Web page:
An old Tomcat gets some TLC

Michael Deacon of the Navy Flight Deck Veterans Group paints the restored F-14 Tomcat on display at Patriots Point.

It took a small army to get a piece of naval aviation history ready for its next mission.

For the past two months, more than four dozen volunteers from the U.S. Navy Flight Deck Veterans Group worked steadily to restore an F-14 Tomcat fighter jet parked atop the World War II-era aircraft carrier Yorktown at Patriots Point in Mount Pleasant.

Some of them traveled far and wide for the experience.

“People that have worked on this plane have come from North Carolina, Florida, Texas, Tennessee,” said Michael Deacon, the group’s national executive director of the Antioch, Tenn.-based group. “On and off, we’ve probably had 50 different people.”

Starting in March, the group stripped the retired jet down, fixed its corrosion, gave it a fresh coat of paint and applied new decals to bring it back to its original look.

The spruced-up aircraft will be unveiled at 1 p.m. Saturday at Patriots Point Naval & Maritime Museum.

“We thought it would take us a couple weeks,” Deacon said. “We’ve been working on it now for a little bit over two months.”

For Deacon and the other volunteers, the project brought back fond memories of their own military careers. Deacon, 59, who retired from the Navy 22 years ago, worked on F-14s during his time in the Navy.

“We’ve had people that have been retired longer than that, and they’ve come down here ... they start working on it,” he said. “It was flashback time. They knew exactly what they were doing.”

These Navy veterans don’t just restore planes — that’s only one facet of their volunteer work. During the holidays, they held a clothing and food drive in North Carolina and locally. They also assist other vets who are homeless.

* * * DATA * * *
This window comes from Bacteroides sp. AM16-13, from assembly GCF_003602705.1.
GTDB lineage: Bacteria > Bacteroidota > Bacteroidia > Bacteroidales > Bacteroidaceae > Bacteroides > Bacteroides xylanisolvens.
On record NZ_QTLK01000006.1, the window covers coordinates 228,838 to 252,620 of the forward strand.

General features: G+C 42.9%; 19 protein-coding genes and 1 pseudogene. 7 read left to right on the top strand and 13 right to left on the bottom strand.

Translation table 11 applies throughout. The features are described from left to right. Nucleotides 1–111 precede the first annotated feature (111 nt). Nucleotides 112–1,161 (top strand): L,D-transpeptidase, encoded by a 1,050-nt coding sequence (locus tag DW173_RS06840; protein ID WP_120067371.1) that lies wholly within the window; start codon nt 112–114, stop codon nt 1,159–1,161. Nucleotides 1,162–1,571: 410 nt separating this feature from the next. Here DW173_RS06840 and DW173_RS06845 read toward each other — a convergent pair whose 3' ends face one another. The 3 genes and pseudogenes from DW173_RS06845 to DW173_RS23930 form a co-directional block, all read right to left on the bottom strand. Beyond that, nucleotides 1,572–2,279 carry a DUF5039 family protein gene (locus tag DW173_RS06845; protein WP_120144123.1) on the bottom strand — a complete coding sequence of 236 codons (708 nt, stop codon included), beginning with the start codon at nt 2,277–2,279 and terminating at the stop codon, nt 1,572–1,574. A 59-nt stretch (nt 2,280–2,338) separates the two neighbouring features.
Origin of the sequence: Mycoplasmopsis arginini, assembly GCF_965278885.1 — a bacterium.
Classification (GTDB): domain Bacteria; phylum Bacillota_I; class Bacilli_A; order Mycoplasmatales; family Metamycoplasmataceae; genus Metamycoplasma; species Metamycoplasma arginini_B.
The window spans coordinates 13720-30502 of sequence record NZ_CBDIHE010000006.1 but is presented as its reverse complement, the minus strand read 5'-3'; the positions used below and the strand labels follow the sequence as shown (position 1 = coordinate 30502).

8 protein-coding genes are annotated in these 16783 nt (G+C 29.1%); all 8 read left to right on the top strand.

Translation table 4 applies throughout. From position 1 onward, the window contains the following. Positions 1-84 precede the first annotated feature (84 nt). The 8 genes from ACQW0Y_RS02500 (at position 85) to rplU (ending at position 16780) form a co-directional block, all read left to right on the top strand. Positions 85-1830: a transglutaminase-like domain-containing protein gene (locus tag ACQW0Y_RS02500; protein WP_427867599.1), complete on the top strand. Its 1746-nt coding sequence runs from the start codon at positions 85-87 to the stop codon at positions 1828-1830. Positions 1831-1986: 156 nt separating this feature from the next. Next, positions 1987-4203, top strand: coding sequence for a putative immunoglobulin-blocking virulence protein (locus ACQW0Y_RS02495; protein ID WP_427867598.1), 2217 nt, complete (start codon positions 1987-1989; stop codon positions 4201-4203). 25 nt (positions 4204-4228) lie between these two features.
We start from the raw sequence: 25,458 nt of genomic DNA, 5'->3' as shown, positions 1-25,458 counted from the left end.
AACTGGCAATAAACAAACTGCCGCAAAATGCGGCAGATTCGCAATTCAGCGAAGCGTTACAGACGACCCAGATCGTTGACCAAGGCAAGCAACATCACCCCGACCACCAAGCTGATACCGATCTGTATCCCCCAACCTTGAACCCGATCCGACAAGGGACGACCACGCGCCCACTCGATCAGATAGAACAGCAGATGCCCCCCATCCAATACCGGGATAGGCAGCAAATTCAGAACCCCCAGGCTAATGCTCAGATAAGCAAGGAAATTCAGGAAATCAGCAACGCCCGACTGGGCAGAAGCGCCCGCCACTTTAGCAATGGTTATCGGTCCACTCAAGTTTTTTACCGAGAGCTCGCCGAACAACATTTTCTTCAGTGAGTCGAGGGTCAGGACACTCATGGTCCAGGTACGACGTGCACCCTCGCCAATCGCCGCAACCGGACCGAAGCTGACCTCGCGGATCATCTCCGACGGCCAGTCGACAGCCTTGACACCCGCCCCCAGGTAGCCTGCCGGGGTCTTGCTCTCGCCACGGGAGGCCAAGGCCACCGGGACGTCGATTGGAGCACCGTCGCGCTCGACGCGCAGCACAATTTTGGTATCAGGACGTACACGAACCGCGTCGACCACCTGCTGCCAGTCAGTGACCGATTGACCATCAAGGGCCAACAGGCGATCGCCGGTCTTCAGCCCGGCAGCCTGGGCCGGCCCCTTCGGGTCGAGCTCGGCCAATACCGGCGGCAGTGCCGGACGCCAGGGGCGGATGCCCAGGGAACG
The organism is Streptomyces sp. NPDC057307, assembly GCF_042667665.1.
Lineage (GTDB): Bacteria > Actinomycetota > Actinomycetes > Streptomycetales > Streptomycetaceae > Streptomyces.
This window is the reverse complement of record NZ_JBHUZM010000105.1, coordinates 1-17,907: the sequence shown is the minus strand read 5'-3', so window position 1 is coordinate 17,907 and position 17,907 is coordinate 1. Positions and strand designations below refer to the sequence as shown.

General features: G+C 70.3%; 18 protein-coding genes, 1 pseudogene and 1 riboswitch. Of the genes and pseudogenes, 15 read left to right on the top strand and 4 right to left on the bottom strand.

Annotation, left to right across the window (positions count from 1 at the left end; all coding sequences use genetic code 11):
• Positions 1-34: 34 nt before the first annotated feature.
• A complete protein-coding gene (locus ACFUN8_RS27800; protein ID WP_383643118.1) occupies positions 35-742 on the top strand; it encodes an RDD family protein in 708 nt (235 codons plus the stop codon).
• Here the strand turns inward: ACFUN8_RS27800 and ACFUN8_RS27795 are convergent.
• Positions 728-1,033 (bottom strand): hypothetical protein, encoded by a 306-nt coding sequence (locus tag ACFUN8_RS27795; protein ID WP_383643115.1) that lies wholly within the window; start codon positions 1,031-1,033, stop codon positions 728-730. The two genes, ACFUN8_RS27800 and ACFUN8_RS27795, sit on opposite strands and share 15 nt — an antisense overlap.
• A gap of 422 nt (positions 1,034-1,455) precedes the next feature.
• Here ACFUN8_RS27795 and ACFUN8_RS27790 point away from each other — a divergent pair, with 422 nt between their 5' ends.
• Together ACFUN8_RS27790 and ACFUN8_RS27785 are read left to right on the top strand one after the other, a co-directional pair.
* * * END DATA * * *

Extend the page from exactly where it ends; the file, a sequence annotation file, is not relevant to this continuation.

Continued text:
Developed by Grumman Aircraft Corp., the F-14 joined the Navy fleet in 1972. The sweep-wing, twin-engine supersonic fighter was immortalized 14 years later in the hit film “Top Gun.”

The Navy stopped flying the F-14 in September 2006.

Deacon said the Tomcat was a formidable fighter. Its maximum speed was 1,544 miles per hour. It was equipped with technology that could track 24 missiles at once and identify the six most dangerous. And the weaponry on the F-14 was able to take out targets 100 miles away.

“To this day, there’s nothing that even comes close to it,” Deacon said.

The National Naval Aviation Museum loaned Patriots Point the F-14 in 1994.

The restoration project at Patriots Point started after some members of Deacon’s group saw the deteriorating condition of the plane during a tour of the museum in August. Deacon said they were “kind of shocked at the condition it was in.”

“It literally had holes in it,” he said.

Mac Burdette, executive director of Patriots Point, recalled his reaction to their offer to help give the plane a makeover.

“It was quite a surprise when they came to us and said, ‘This is what we’d like to do,’” he said.

Deacon said the project helped bring him back years.

“Getting back to my younger days and being able to work on these planes is a thrill,” he said.

The F-14 rehabilitation crew is going to take a break for the summer and then start work on another aircraft on the Yorktown, Deacon said. Other members of the Navy Flight Deck Veterans Group are working to make old military planes look new again in California, Texas and Florida.

“Right now, this is going to be the best-looking one,” Deacon said.

Reach Allison Prang at 843-937-5705 or follow her on Twitter @AllisonPrang.